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The Spokesman-Review Newspaper
Spokane, Washington  Est. May 19, 1883

August Corppetts beat the bullies and learned ‘to do what’s right’ to become Spokane’s newest Lilac Queen

August Corppetts stood in front of a group of mostly strangers Sunday evening and shared a story of being bullied.

“Since fifth grade, I have faced bullying and discrimination for everything, from my skin tone, to my naturally curly hair,” the senior from Gonzaga Preparatory School told the crowd. “I was compared to dirt on the ground and even told to sit in the back of the bus by classmates.”

Moments later, she told them how being picked on shaped who she is and what she wants to become, which is a civil rights lawyer. She told them how she wants to give a voice to the underrepresented, and “to fight the social injustices that plague our world, and pursue a better future for all.”

Her speech drew huge cheers and a roar of applause.

It also led to her being crowned the 2017 Lilac Queen during the Lilac Festival Queen and Court Coronation at Shadle Park High School in Spokane on Sunday. Her win nets her a $1,500 scholarship for making it to the Royal Court and an additional $1,500 for being selected queen.

Her court, comprised of six other high school seniors, also took home thousands of dollars in scholarships and the opportunity to parade through the city during the annual Lilac Festival Armed Forces Torchlight Parade on May 20. They include Olivia Marx, of Rogers High School; Hannah Mumm, of Central Valley High School; Taylor Bastian, of Mt. Spokane High School; Summer Reid, of Ferris High School; Ava Beck, of Lewis and Clark High School; and Marissa Minton, of West Valley High School.

In her speech, Corppetts tapped her knowledge of past presidents: “Theodore Roosevelt once eloquently stated, ‘Knowing what is right does not mean much unless you do what is right,’ ” she said. “What I do right is standing up for myself and others by using my voice and facing injustice.”

In middle school, she and her friends were bullied by a group of girls who called them “weird, ugly and worthless.” She said she went to counselors and teachers who could not or did not help. Finally, she wrote a letter to the school board.

“Real changes were made,” she said. “And we felt safe going to school again.”

That small act, she said, is what sculpted her decision to pursue a pre-law degree at Gonzaga University with hopes of one day becoming a lawyer.

“I was not put on this earth to sit still and look pretty, but to be a person for others and do what is right,” she said.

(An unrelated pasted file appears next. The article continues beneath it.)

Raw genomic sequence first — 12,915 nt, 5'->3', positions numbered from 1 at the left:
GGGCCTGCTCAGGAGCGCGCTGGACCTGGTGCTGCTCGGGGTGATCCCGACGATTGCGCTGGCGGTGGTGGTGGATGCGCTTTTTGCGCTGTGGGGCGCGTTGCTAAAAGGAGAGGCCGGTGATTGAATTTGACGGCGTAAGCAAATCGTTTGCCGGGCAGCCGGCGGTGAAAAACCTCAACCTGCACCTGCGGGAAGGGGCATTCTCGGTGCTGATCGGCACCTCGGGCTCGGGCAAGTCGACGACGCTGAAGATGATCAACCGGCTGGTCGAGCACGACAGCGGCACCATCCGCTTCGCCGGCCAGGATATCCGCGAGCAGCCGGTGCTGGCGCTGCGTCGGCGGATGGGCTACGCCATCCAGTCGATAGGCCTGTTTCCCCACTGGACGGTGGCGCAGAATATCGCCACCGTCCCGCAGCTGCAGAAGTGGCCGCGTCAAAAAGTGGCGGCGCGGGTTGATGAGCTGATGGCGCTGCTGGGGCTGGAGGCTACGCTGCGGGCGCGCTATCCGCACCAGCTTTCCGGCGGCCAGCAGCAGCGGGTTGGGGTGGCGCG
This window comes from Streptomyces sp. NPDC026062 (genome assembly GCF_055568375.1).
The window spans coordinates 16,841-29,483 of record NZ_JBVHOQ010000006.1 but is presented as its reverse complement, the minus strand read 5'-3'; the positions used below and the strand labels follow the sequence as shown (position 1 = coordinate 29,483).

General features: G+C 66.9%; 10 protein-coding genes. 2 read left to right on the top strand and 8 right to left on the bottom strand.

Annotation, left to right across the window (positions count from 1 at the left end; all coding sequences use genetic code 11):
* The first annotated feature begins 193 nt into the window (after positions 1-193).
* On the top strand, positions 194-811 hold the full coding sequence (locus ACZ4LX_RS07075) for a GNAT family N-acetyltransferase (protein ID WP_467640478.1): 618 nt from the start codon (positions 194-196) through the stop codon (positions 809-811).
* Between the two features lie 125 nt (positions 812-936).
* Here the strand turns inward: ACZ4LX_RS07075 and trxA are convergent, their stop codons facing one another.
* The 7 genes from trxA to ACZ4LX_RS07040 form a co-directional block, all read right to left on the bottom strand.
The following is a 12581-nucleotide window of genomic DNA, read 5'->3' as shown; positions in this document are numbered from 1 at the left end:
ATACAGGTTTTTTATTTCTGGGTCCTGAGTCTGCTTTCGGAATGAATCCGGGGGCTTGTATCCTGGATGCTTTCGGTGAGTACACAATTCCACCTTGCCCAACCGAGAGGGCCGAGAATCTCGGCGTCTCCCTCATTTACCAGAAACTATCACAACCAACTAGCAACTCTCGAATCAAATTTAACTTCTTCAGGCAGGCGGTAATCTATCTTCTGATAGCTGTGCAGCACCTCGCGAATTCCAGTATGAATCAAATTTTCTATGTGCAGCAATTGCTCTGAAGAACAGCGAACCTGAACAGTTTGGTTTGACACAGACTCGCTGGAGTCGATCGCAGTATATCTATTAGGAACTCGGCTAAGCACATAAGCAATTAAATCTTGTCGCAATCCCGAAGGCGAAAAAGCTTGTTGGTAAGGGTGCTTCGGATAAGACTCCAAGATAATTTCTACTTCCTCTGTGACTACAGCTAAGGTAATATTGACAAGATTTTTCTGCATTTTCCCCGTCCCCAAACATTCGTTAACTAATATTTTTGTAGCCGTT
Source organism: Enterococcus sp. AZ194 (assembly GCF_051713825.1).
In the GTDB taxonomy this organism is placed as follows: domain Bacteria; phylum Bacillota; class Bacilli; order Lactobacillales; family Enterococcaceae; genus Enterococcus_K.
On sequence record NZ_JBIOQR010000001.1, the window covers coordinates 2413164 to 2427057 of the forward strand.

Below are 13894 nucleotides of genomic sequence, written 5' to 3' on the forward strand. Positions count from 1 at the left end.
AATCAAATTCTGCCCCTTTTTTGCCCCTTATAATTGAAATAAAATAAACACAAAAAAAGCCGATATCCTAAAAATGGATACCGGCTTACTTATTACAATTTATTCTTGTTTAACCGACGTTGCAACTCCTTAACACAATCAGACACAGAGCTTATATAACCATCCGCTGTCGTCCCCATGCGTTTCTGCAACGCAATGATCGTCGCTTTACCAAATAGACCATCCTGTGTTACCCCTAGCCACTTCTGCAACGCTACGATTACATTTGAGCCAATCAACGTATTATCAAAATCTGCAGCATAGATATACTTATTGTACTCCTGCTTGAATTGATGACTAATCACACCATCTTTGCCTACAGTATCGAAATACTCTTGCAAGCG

Other members of the court also gave speeches that touched on harsh past experiences or personal anecdotes that helped lead them to the Lilac Festival.

Minton told the story of her best friend, who felt alone in life and eventually overdosed on pills. She lived, but the two grew apart.

“The next few months consisted of me anonymously messaging her every few days to say you’re loved, you’re beautiful, you matter,” she said. “She felt alone.”

Minton said the two reconnected and are again best friends.

Beck, from Lewis and Clark High School, talked about what real-life heroes mean to her.

“Raise your hand if you have a hero,” she asked. “Is the person you thought of a character in a story, a celebrity, a superhero? Maybe, but more likely it is someone you’ve actually met, perhaps someone you see every day. Almost certainly, someone who’s made an impact on your life.”

Beck’s hero is her stepmother, who took her and her two younger brothers in when her biological mother was diagnosed as bipolar with borderline personality disorder.

“This was not easy for her,” she said. “Not only are we not her biological children, but she’s had to deal with all of the emotional and physical repercussions of my mom’s condition. Yet, she dove into raising and loving us as her own and we’ve turned into some pretty remarkable kids.”

Other than the scholarships awarded for making the court and being crowned queen, some of the princesses received money for academic achievement, community service, being an inspiration, making the best impression on the festival’s directors and other scholarly achievements.

In addition to scholarship money and the parade, the court will represent the Lilac Festival for the year and make appearances throughout the Northwest.

But first, Corppetts had a few things to take care of before she dons the crown for good: “I’m gonna eat a lot when I get home,” she said. “And hug my mom.”